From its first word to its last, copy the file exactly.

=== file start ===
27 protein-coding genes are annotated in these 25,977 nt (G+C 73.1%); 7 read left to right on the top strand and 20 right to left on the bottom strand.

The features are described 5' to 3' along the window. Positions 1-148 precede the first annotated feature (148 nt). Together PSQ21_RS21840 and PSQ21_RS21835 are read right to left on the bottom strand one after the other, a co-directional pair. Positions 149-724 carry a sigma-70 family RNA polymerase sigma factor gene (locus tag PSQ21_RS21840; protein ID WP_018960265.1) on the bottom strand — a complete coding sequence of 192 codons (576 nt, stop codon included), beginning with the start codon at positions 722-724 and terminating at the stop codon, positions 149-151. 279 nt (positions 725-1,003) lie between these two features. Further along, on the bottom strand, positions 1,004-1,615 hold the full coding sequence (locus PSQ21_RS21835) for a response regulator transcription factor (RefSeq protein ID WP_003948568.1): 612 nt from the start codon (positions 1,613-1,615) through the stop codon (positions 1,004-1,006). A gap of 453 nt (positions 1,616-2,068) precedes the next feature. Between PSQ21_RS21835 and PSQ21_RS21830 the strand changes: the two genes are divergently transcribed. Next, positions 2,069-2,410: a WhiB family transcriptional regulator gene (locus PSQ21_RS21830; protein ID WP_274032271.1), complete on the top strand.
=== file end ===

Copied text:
27 protein-coding genes are annotated in these 25,977 nt (G+C 73.1%); 7 read left to right on the top strand and 20 right to left on the bottom strand.

The features are described 5' to 3' along the window. Positions 1-148 precede the first annotated feature (148 nt). Together PSQ21_RS21840 and PSQ21_RS21835 are read right to left on the bottom strand one after the other, a co-directional pair. Positions 149-724 carry a sigma-70 family RNA polymerase sigma factor gene (locus tag PSQ21_RS21840; protein ID WP_018960265.1) on the bottom strand — a complete coding sequence of 192 codons (576 nt, stop codon included), beginning with the start codon at positions 722-724 and terminating at the stop codon, positions 149-151. 279 nt (positions 725-1,003) lie between these two features. Further along, on the bottom strand, positions 1,004-1,615 hold the full coding sequence (locus PSQ21_RS21835) for a response regulator transcription factor (RefSeq protein ID WP_003948568.1): 612 nt from the start codon (positions 1,613-1,615) through the stop codon (positions 1,004-1,006). A gap of 453 nt (positions 1,616-2,068) precedes the next feature. Between PSQ21_RS21835 and PSQ21_RS21830 the strand changes: the two genes are divergently transcribed. Next, positions 2,069-2,410: a WhiB family transcriptional regulator gene (locus PSQ21_RS21830; protein ID WP_274032271.1), complete on the top strand.